466570 Emergence of Force Chains in Granular Materials

Tuesday, November 15, 2016: 12:30 PM
Powell I (Parc 55 San Francisco)
Krishnaraj KP, Chemical Engineering, Indian institute of science, Bangalore, India and Prabhu R Nott, Chemical Engineering, Indian Institute of Science, Bangalore, India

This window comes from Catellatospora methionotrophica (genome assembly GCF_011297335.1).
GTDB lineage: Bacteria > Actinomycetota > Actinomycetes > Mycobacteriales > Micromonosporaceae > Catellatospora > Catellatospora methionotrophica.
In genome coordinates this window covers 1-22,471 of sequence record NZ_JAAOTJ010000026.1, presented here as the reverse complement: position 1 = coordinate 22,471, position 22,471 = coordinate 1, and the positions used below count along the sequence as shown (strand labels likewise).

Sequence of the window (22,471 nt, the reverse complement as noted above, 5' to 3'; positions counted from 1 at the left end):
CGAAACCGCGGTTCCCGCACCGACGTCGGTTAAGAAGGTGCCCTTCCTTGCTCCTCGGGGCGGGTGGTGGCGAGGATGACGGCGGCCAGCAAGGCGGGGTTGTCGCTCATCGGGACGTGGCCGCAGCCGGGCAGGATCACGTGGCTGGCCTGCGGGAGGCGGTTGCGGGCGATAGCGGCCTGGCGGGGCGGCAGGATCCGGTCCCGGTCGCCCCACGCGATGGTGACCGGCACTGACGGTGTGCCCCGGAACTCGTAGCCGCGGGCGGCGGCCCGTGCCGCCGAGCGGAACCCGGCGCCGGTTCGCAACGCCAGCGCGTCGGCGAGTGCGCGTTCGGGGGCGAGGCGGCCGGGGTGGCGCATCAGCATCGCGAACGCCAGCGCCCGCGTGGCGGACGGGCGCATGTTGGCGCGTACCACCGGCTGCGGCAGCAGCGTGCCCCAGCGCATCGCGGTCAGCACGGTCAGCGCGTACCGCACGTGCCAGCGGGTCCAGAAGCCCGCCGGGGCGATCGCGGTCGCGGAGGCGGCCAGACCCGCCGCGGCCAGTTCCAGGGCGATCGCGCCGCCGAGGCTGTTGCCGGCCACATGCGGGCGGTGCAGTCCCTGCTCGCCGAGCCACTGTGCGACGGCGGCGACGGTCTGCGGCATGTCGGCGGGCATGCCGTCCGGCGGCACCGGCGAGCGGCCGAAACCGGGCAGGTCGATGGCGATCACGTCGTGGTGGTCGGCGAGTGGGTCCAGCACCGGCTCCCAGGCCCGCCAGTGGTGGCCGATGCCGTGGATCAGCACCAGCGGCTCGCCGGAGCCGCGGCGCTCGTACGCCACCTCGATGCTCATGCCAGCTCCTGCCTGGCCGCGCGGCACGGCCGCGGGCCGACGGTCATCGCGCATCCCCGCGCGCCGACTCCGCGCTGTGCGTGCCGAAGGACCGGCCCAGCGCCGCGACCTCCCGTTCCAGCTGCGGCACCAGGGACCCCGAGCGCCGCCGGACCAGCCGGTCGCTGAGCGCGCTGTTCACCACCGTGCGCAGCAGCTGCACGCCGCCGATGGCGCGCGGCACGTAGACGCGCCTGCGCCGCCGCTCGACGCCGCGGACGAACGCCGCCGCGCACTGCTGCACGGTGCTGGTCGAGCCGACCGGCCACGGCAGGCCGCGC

An important but unresolved question on the mechanics of granular materials is the relation between the stress and the microstructure. Several experiments on two dimensional disks have reported the presence of anisotropic quasi-linear structures, called "force chains", which have been shown to carry a large fraction of the stress. Several studies have tried to quantify these structures using conventional mechanical definitions and network theory-based measures, but the problem largely remains unsolved. We report here the results of our computational studies on static and sheared collections of grains. Our main advance is the definition of an order parameter Q” which measures long-range correlations based on the linearity of contacts. The value of Q is limited to the range [0, 1], the upper limit representing particles aligned in a straight line, and the lower limit representing a self-avoiding walk that cannot take turns greater than 90 degrees. The size (number of particles) of the clusters N(Q) shows a sharp transition at a critical value of Qc of the order parameter, similar to phenomena observed in phase transition’s. The average inter-particle normal force of clusters corresponding to a particular value of Q shows a sharp peak exactly at Qc, which is reminiscent of the divergence of certain quantities in phase transitions as a critical point is approached. We hypothesize that the force chains observed experimentally and numerically are the linear-most set of percolating clusters, as corroborated by the percolation probabilities of these clusters. All our observations hold even for randomly generated particle configurations, where Qshows strong dependence on the coordination number. Thus, it appears that self-organization is not necessary for the emergence of force chains, rather these chain-like structures are a generic property of random geometric networks. Finally, we show that the cluster size distribution does not depend on the number of particles in the system, indicating that the long-range correlations are not system-size dependent.

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